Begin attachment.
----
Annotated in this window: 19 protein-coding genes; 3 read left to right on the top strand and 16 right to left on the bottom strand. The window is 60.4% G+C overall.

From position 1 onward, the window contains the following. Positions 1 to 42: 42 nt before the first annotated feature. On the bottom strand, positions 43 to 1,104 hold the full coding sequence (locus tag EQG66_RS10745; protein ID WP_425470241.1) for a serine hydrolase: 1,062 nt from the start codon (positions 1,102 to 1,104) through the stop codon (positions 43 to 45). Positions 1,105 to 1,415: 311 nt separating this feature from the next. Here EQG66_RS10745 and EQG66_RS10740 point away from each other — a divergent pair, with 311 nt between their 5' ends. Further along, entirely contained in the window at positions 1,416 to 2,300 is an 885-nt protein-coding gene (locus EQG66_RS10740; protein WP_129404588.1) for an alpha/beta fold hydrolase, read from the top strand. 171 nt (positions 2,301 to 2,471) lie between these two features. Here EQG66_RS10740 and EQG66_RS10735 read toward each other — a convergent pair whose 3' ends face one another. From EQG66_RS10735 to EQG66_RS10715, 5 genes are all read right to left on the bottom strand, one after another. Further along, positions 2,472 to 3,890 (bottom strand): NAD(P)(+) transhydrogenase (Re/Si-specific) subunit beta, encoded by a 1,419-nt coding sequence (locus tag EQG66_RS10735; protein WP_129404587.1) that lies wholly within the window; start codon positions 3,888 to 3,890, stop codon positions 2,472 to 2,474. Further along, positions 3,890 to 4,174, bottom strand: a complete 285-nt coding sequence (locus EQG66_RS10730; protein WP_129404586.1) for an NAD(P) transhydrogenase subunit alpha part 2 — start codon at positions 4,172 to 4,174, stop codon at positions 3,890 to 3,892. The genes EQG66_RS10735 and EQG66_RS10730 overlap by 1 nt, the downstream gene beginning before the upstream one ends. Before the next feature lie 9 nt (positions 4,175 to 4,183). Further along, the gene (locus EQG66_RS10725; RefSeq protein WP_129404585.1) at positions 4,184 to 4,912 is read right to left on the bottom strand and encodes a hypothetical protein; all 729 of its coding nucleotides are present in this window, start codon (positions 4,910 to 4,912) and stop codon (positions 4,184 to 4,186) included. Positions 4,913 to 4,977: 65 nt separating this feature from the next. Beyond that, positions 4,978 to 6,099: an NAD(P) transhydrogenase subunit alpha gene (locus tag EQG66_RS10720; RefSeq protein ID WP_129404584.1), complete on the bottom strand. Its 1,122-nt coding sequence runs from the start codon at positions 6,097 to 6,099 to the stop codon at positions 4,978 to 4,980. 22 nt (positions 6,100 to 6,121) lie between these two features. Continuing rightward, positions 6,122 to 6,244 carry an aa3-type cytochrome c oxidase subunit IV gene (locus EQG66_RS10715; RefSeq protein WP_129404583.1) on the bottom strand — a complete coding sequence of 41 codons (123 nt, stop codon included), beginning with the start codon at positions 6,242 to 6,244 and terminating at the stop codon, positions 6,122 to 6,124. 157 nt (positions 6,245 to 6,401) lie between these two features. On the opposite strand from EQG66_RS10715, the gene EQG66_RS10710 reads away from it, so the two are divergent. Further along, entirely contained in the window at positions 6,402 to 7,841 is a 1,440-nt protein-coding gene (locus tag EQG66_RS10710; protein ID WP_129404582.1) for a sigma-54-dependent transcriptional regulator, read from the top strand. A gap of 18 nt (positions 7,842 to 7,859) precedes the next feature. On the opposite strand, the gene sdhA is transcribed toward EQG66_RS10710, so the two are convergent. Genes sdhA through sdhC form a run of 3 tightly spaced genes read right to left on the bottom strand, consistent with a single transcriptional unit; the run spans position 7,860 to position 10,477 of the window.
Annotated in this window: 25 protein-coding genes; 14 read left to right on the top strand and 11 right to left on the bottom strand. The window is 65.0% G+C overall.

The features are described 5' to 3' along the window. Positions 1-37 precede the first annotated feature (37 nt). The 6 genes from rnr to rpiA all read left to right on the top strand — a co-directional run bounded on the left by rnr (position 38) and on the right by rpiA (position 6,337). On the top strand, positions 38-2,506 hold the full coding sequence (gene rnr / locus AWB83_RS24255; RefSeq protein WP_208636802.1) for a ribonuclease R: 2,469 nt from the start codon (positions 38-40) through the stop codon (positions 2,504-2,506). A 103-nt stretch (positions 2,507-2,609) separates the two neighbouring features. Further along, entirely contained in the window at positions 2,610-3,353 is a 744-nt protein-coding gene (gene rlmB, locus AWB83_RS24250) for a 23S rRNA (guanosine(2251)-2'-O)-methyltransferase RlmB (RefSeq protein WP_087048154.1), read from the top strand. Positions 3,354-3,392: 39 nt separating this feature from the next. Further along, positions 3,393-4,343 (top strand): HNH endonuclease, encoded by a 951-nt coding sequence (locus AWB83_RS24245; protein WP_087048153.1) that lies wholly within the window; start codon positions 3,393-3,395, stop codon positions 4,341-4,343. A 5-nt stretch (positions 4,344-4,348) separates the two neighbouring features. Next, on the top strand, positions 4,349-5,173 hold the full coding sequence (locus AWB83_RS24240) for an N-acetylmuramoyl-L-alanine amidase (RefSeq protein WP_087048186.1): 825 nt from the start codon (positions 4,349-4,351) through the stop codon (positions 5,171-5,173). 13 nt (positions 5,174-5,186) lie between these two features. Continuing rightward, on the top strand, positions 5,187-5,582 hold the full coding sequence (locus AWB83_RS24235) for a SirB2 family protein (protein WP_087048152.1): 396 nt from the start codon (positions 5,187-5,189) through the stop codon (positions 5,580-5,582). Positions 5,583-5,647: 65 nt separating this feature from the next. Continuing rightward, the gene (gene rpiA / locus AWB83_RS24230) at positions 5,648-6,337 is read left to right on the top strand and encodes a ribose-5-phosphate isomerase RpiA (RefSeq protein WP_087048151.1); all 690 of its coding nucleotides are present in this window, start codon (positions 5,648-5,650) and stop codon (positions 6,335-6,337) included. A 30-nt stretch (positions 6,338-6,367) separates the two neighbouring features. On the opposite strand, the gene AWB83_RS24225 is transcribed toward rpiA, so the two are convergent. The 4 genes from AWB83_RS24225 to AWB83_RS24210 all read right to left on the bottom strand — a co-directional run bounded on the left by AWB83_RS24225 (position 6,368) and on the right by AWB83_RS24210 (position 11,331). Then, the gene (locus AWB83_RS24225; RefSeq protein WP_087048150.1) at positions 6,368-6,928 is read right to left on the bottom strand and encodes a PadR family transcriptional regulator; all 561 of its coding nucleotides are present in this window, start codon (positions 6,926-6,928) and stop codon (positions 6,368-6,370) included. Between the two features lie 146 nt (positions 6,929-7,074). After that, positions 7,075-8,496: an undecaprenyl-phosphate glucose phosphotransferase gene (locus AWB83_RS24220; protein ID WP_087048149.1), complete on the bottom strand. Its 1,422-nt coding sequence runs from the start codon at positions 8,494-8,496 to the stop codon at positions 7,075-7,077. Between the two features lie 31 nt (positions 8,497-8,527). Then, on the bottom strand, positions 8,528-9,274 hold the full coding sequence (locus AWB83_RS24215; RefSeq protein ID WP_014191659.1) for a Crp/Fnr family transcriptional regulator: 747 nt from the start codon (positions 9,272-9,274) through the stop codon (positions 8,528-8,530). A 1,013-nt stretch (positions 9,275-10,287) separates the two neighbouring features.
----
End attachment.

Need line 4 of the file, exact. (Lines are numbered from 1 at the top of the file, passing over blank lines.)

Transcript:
The features are described 5' to 3' along the window. Positions 1-37 precede the first annotated feature (37 nt). The 6 genes from rnr to rpiA all read left to right on the top strand — a co-directional run bounded on the left by rnr (position 38) and on the right by rpiA (position 6,337). On the top strand, positions 38-2,506 hold the full coding sequence (gene rnr / locus AWB83_RS24255; RefSeq protein WP_208636802.1) for a ribonuclease R: 2,469 nt from the start codon (positions 38-40) through the stop codon (positions 2,504-2,506). A 103-nt stretch (positions 2,507-2,609) separates the two neighbouring features. Further along, entirely contained in the window at positions 2,610-3,353 is a 744-nt protein-coding gene (gene rlmB, locus AWB83_RS24250) for a 23S rRNA (guanosine(2251)-2'-O)-methyltransferase RlmB (RefSeq protein WP_087048154.1), read from the top strand. Positions 3,354-3,392: 39 nt separating this feature from the next. Further along, positions 3,393-4,343 (top strand): HNH endonuclease, encoded by a 951-nt coding sequence (locus AWB83_RS24245; protein WP_087048153.1) that lies wholly within the window; start codon positions 3,393-3,395, stop codon positions 4,341-4,343. A 5-nt stretch (positions 4,344-4,348) separates the two neighbouring features. Next, on the top strand, positions 4,349-5,173 hold the full coding sequence (locus AWB83_RS24240) for an N-acetylmuramoyl-L-alanine amidase (RefSeq protein WP_087048186.1): 825 nt from the start codon (positions 4,349-4,351) through the stop codon (positions 5,171-5,173). 13 nt (positions 5,174-5,186) lie between these two features. Continuing rightward, on the top strand, positions 5,187-5,582 hold the full coding sequence (locus AWB83_RS24235) for a SirB2 family protein (protein WP_087048152.1): 396 nt from the start codon (positions 5,187-5,189) through the stop codon (positions 5,580-5,582). Positions 5,583-5,647: 65 nt separating this feature from the next. Continuing rightward, the gene (gene rpiA / locus AWB83_RS24230) at positions 5,648-6,337 is read left to right on the top strand and encodes a ribose-5-phosphate isomerase RpiA (RefSeq protein WP_087048151.1); all 690 of its coding nucleotides are present in this window, start codon (positions 5,648-5,650) and stop codon (positions 6,335-6,337) included. A 30-nt stretch (positions 6,338-6,367) separates the two neighbouring features. On the opposite strand, the gene AWB83_RS24225 is transcribed toward rpiA, so the two are convergent. The 4 genes from AWB83_RS24225 to AWB83_RS24210 all read right to left on the bottom strand — a co-directional run bounded on the left by AWB83_RS24225 (position 6,368) and on the right by AWB83_RS24210 (position 11,331). Then, the gene (locus AWB83_RS24225; RefSeq protein WP_087048150.1) at positions 6,368-6,928 is read right to left on the bottom strand and encodes a PadR family transcriptional regulator; all 561 of its coding nucleotides are present in this window, start codon (positions 6,926-6,928) and stop codon (positions 6,368-6,370) included. Between the two features lie 146 nt (positions 6,929-7,074). After that, positions 7,075-8,496: an undecaprenyl-phosphate glucose phosphotransferase gene (locus AWB83_RS24220; protein ID WP_087048149.1), complete on the bottom strand. Its 1,422-nt coding sequence runs from the start codon at positions 8,494-8,496 to the stop codon at positions 7,075-7,077. Between the two features lie 31 nt (positions 8,497-8,527). Then, on the bottom strand, positions 8,528-9,274 hold the full coding sequence (locus AWB83_RS24215; RefSeq protein ID WP_014191659.1) for a Crp/Fnr family transcriptional regulator: 747 nt from the start codon (positions 9,272-9,274) through the stop codon (positions 8,528-8,530). A 1,013-nt stretch (positions 9,275-10,287) separates the two neighbouring features.